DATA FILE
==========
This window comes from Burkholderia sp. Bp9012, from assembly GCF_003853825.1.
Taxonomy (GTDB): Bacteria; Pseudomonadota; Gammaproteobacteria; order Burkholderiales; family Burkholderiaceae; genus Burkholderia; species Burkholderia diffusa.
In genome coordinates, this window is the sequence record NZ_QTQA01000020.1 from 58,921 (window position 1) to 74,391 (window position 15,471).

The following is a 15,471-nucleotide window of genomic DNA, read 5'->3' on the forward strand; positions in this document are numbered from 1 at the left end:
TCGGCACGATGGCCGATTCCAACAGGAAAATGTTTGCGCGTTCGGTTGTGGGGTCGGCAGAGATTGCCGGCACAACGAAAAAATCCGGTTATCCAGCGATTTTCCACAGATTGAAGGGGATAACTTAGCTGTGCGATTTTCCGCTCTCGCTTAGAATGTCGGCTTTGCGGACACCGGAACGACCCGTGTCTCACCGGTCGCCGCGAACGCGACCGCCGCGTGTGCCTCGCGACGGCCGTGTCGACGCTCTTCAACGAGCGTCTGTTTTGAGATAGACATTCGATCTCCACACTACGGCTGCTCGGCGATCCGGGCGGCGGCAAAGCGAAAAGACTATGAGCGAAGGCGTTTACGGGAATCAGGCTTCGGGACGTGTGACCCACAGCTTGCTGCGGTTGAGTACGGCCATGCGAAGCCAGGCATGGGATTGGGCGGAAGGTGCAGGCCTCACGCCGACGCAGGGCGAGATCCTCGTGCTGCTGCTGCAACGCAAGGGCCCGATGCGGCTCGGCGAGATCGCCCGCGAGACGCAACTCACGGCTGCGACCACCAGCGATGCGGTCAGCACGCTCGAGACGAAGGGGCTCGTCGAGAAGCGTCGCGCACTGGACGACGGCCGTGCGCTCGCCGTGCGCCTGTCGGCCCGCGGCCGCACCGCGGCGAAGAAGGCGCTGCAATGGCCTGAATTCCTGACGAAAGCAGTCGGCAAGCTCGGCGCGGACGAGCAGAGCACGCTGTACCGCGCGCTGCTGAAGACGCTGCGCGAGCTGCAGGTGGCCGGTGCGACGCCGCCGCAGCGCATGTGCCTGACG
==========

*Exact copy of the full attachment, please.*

This window comes from Burkholderia sp. Bp9012, from assembly GCF_003853825.1.
Taxonomy (GTDB): Bacteria; Pseudomonadota; Gammaproteobacteria; order Burkholderiales; family Burkholderiaceae; genus Burkholderia; species Burkholderia diffusa.
In genome coordinates, this window is the sequence record NZ_QTQA01000020.1 from 58,921 (window position 1) to 74,391 (window position 15,471).

The following is a 15,471-nucleotide window of genomic DNA, read 5'->3' on the forward strand; positions in this document are numbered from 1 at the left end:
TCGGCACGATGGCCGATTCCAACAGGAAAATGTTTGCGCGTTCGGTTGTGGGGTCGGCAGAGATTGCCGGCACAACGAAAAAATCCGGTTATCCAGCGATTTTCCACAGATTGAAGGGGATAACTTAGCTGTGCGATTTTCCGCTCTCGCTTAGAATGTCGGCTTTGCGGACACCGGAACGACCCGTGTCTCACCGGTCGCCGCGAACGCGACCGCCGCGTGTGCCTCGCGACGGCCGTGTCGACGCTCTTCAACGAGCGTCTGTTTTGAGATAGACATTCGATCTCCACACTACGGCTGCTCGGCGATCCGGGCGGCGGCAAAGCGAAAAGACTATGAGCGAAGGCGTTTACGGGAATCAGGCTTCGGGACGTGTGACCCACAGCTTGCTGCGGTTGAGTACGGCCATGCGAAGCCAGGCATGGGATTGGGCGGAAGGTGCAGGCCTCACGCCGACGCAGGGCGAGATCCTCGTGCTGCTGCTGCAACGCAAGGGCCCGATGCGGCTCGGCGAGATCGCCCGCGAGACGCAACTCACGGCTGCGACCACCAGCGATGCGGTCAGCACGCTCGAGACGAAGGGGCTCGTCGAGAAGCGTCGCGCACTGGACGACGGCCGTGCGCTCGCCGTGCGCCTGTCGGCCCGCGGCCGCACCGCGGCGAAGAAGGCGCTGCAATGGCCTGAATTCCTGACGAAAGCAGTCGGCAAGCTCGGCGCGGACGAGCAGAGCACGCTGTACCGCGCGCTGCTGAAGACGCTGCGCGAGCTGCAGGTGGCCGGTGCGACGCCGCCGCAGCGCATGTGCCTGACG